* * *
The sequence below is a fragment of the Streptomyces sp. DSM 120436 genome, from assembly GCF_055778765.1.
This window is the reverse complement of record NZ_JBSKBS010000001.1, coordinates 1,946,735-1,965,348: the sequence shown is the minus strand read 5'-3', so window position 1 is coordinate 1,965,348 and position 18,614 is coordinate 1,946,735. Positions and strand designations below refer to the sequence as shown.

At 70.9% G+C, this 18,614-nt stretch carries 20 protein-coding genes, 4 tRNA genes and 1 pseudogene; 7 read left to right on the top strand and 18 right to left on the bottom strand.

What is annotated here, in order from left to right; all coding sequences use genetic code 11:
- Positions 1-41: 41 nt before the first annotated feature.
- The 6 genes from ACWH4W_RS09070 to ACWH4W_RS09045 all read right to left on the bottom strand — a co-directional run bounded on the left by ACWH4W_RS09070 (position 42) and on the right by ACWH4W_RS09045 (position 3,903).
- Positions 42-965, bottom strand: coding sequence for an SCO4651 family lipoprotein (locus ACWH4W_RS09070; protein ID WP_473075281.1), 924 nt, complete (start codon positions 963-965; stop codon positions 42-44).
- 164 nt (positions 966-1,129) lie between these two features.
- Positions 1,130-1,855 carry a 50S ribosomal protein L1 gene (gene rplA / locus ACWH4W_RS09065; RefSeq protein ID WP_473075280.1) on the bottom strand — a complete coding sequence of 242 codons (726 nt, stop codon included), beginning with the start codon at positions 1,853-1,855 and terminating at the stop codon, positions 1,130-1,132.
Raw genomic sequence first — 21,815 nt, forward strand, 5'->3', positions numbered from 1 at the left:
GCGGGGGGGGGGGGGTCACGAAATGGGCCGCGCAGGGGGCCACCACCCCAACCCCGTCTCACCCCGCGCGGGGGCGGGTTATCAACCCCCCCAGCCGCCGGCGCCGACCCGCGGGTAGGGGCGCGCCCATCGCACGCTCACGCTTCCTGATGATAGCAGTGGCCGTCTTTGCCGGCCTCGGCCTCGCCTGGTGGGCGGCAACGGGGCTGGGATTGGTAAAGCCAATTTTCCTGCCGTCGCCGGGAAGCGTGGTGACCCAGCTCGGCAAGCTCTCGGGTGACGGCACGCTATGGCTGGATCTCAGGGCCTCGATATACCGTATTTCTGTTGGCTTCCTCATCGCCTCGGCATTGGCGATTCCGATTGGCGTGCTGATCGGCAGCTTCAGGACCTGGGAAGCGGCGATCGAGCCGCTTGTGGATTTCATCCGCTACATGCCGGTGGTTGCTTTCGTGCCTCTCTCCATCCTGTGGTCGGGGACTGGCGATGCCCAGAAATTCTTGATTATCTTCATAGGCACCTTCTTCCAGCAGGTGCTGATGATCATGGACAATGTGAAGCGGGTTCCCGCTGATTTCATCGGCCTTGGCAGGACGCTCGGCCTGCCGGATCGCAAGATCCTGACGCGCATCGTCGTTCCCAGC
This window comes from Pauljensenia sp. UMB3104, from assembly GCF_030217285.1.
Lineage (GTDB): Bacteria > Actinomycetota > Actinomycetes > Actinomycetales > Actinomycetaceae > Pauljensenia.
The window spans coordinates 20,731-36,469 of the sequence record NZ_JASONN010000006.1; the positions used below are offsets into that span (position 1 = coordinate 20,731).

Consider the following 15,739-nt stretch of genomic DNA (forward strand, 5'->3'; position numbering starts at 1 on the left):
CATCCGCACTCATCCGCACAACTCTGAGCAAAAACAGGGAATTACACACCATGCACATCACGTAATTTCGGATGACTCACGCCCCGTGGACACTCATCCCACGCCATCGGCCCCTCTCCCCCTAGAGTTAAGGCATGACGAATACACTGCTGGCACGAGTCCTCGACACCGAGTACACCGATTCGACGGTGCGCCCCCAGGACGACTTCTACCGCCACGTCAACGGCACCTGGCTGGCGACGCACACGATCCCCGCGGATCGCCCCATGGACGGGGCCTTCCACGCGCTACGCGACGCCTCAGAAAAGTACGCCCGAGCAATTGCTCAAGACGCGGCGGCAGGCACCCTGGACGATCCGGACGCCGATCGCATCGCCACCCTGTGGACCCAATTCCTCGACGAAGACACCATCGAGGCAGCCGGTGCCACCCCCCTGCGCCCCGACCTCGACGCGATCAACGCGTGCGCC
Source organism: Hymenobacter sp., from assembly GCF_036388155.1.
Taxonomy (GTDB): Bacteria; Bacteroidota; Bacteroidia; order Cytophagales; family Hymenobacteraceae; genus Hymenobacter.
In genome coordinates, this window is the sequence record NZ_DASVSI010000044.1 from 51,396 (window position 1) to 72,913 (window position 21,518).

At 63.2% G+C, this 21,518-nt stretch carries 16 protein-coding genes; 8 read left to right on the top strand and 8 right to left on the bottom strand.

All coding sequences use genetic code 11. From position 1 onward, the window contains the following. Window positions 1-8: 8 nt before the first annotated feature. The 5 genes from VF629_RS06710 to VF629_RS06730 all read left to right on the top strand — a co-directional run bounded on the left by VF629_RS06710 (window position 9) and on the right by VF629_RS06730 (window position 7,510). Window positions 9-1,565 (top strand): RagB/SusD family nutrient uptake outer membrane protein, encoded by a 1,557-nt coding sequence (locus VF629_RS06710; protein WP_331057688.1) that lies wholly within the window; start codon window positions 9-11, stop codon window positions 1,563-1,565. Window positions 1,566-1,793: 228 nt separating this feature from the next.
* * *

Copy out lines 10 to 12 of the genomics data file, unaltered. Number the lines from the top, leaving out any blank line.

Raw genomic sequence first — 21,815 nt, forward strand, 5'->3', positions numbered from 1 at the left:
GCGGGGGGGGGGGGGTCACGAAATGGGCCGCGCAGGGGGCCACCACCCCAACCCCGTCTCACCCCGCGCGGGGGCGGGTTATCAACCCCCCCAGCCGCCGGCGCCGACCCGCGGGTAGGGGCGCGCCCATCGCACGCTCACGCTTCCTGATGATAGCAGTGGCCGTCTTTGCCGGCCTCGGCCTCGCCTGGTGGGCGGCAACGGGGCTGGGATTGGTAAAGCCAATTTTCCTGCCGTCGCCGGGAAGCGTGGTGACCCAGCTCGGCAAGCTCTCGGGTGACGGCACGCTATGGCTGGATCTCAGGGCCTCGATATACCGTATTTCTGTTGGCTTCCTCATCGCCTCGGCATTGGCGATTCCGATTGGCGTGCTGATCGGCAGCTTCAGGACCTGGGAAGCGGCGATCGAGCCGCTTGTGGATTTCATCCGCTACATGCCGGTGGTTGCTTTCGTGCCTCTCTCCATCCTGTGGTCGGGGACTGGCGATGCCCAGAAATTCTTGATTATCTTCATAGGCACCTTCTTCCAGCAGGTGCTGATGATCATGGACAATGTGAAGCGGGTTCCCGCTGATTTCATCGGCCTTGGCAGGACGCTCGGCCTGCCGGATCGCAAGATCCTGACGCGCATCGTCGTTCCCAGC
This window comes from Pauljensenia sp. UMB3104, from assembly GCF_030217285.1.